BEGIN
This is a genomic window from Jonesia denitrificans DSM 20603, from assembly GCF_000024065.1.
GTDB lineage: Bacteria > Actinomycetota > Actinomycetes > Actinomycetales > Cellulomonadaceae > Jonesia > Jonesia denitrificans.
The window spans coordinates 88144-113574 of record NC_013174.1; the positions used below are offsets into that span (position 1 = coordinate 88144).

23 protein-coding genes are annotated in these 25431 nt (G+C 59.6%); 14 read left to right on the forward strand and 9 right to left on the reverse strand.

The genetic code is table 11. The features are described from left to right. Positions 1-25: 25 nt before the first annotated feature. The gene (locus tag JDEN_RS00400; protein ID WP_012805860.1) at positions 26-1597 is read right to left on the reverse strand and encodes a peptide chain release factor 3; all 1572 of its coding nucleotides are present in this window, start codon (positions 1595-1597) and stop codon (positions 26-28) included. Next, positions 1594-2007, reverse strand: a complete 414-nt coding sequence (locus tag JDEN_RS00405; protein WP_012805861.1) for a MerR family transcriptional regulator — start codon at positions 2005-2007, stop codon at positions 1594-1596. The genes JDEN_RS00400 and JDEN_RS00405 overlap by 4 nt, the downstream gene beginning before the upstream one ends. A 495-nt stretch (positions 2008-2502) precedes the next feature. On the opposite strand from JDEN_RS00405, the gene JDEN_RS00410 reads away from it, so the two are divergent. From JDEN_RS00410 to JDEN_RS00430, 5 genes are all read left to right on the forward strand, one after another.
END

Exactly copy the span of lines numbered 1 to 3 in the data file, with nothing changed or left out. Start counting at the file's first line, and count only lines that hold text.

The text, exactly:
This is a genomic window from Jonesia denitrificans DSM 20603, from assembly GCF_000024065.1.
GTDB lineage: Bacteria > Actinomycetota > Actinomycetes > Actinomycetales > Cellulomonadaceae > Jonesia > Jonesia denitrificans.
The window spans coordinates 88144-113574 of record NC_013174.1; the positions used below are offsets into that span (position 1 = coordinate 88144).